NC A100 v4 is competitive with on-premises performance
Using the MLPerf™ benchmarks, we compared the performance of our on-demand MIG instances on NC A100 v4 VMs to on-premises offerings. Our unverified results for MLPerf™ Inference v2.1  are in line with the submission from the on-premises category of closed division results for MIG instances on the NVIDIA A100 PCIe GPU for MLPerf™ Inference v1.1. This showcases Azure’s uncompromising commitment to enabling customers to use the best available “on-demand” cloud resources to address their workload needs, without sacrifices or approximations.
NC A100 v4 is cost competitive
To understand if it makes sense from a cost perspective to run a MIG A100 instance that is 1/7th of the total GPU vs. a single NCas T4 v3 GPU, we calculated the number of sequences each could compute with a single dollar. For these calculations, we used the “pay as you go” price for machines available in region East US 2 and the throughput in samples/s for MLPerf Inference v2.1 benchmarks. For the inference models run, we see a minimum of 2x improvement in performance per dollar, as shown in figure 2. The speech recognition type of workloads (RNN-T benchmark), however, shows a staggering 2.9x increase in the number of sequences per dollar by using seven MIG A100 instances. Thus, if the workload requires three or more NCas T4 v3 VMs, it is more cost-effective to deploy one NC A100 v4 VM and enable MIG instances (it is not possible to deploy only one MIG instance that is 1/7th of the GPU). Note other GPU maximum MIG slice configurations are possible besides 7, including 2, or 3 total MIG instance configurations.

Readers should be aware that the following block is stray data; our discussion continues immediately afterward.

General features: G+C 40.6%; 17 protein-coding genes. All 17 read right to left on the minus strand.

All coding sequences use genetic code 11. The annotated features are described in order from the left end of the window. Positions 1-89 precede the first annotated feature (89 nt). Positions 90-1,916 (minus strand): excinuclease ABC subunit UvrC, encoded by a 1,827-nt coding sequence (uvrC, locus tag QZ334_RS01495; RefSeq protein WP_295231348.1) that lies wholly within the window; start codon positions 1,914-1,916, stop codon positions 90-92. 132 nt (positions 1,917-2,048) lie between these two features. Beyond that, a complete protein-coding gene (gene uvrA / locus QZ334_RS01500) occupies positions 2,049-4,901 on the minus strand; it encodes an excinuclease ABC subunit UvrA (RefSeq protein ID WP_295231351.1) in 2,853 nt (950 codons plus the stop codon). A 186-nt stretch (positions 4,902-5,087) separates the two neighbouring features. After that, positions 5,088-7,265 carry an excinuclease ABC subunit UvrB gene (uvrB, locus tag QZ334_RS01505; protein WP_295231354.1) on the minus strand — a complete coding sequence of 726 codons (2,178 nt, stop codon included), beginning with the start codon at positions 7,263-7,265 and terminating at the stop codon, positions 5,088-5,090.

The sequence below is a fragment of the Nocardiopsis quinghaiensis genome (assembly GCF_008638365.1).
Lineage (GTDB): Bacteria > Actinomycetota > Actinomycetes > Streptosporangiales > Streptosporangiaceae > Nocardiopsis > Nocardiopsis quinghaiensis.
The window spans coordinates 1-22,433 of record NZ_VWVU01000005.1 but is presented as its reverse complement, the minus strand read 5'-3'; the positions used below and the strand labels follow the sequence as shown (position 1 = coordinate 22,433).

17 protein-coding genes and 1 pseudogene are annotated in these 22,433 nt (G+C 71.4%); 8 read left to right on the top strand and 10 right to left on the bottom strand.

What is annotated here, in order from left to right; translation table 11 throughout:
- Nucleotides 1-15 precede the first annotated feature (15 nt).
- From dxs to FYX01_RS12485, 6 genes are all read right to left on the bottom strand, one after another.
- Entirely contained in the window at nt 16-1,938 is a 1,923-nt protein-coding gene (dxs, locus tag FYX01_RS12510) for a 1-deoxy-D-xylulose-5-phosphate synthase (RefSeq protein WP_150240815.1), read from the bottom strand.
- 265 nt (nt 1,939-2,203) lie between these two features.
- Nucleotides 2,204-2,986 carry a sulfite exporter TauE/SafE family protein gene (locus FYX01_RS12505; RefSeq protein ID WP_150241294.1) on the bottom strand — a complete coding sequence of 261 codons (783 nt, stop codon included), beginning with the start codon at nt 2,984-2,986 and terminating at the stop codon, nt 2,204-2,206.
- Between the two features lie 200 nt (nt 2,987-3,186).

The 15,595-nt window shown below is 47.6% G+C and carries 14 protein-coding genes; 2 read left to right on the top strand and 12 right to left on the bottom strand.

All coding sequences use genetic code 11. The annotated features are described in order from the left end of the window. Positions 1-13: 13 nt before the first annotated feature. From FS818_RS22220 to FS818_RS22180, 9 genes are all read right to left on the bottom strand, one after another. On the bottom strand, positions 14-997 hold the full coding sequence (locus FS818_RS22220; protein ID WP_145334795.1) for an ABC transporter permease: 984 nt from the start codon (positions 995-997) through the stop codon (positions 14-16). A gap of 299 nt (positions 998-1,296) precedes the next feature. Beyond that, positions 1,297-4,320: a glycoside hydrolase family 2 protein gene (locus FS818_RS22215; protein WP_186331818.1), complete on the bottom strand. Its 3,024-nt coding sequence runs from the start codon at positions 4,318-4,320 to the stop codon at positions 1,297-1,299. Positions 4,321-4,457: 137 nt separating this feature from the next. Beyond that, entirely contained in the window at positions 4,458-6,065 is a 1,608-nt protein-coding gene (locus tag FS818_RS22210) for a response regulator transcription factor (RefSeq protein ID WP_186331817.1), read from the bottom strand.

Highlights of Performance Results
The tables below showcase performance results of the NC64as_T4_v3 (4 GPUs) and NC96ads A100 v4 (1/7th of a GPU) VMs for offline inference scenario with MLPerf™ Inference v2.1.
|System||NC64as T4 v3 |
* The results above were not verified by MLCommons Association
|System||1 of 7 instances (MIG) on NC96ads A100 v4 |
* The results above were not verified by MLCommons Association